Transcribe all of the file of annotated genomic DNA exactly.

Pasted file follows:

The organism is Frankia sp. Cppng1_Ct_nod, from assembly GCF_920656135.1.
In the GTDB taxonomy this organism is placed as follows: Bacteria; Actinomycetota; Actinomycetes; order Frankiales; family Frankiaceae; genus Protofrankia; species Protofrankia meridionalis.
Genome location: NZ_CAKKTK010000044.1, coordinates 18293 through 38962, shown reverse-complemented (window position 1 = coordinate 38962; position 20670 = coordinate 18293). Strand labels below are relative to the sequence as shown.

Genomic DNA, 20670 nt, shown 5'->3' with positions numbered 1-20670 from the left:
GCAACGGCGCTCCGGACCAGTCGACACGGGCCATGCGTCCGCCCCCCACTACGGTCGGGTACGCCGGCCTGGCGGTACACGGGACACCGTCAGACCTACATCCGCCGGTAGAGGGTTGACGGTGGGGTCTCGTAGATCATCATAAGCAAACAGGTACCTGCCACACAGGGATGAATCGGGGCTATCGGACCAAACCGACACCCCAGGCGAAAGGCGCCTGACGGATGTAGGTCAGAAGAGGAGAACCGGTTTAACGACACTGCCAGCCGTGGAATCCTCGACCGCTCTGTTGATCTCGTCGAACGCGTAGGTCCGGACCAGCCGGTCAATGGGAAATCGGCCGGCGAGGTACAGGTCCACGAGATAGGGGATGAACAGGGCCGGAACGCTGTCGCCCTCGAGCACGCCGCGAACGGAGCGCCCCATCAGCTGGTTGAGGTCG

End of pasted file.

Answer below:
The organism is Frankia sp. Cppng1_Ct_nod, from assembly GCF_920656135.1.
In the GTDB taxonomy this organism is placed as follows: Bacteria; Actinomycetota; Actinomycetes; order Frankiales; family Frankiaceae; genus Protofrankia; species Protofrankia meridionalis.
Genome location: NZ_CAKKTK010000044.1, coordinates 18293 through 38962, shown reverse-complemented (window position 1 = coordinate 38962; position 20670 = coordinate 18293). Strand labels below are relative to the sequence as shown.

Genomic DNA, 20670 nt, shown 5'->3' with positions numbered 1-20670 from the left:
GCAACGGCGCTCCGGACCAGTCGACACGGGCCATGCGTCCGCCCCCCACTACGGTCGGGTACGCCGGCCTGGCGGTACACGGGACACCGTCAGACCTACATCCGCCGGTAGAGGGTTGACGGTGGGGTCTCGTAGATCATCATAAGCAAACAGGTACCTGCCACACAGGGATGAATCGGGGCTATCGGACCAAACCGACACCCCAGGCGAAAGGCGCCTGACGGATGTAGGTCAGAAGAGGAGAACCGGTTTAACGACACTGCCAGCCGTGGAATCCTCGACCGCTCTGTTGATCTCGTCGAACGCGTAGGTCCGGACCAGCCGGTCAATGGGAAATCGGCCGGCGAGGTACAGGTCCACGAGATAGGGGATGAACAGGGCCGGAACGCTGTCGCCCTCGAGCACGCCGCGAACGGAGCGCCCCATCAGCTGGTTGAGGTCG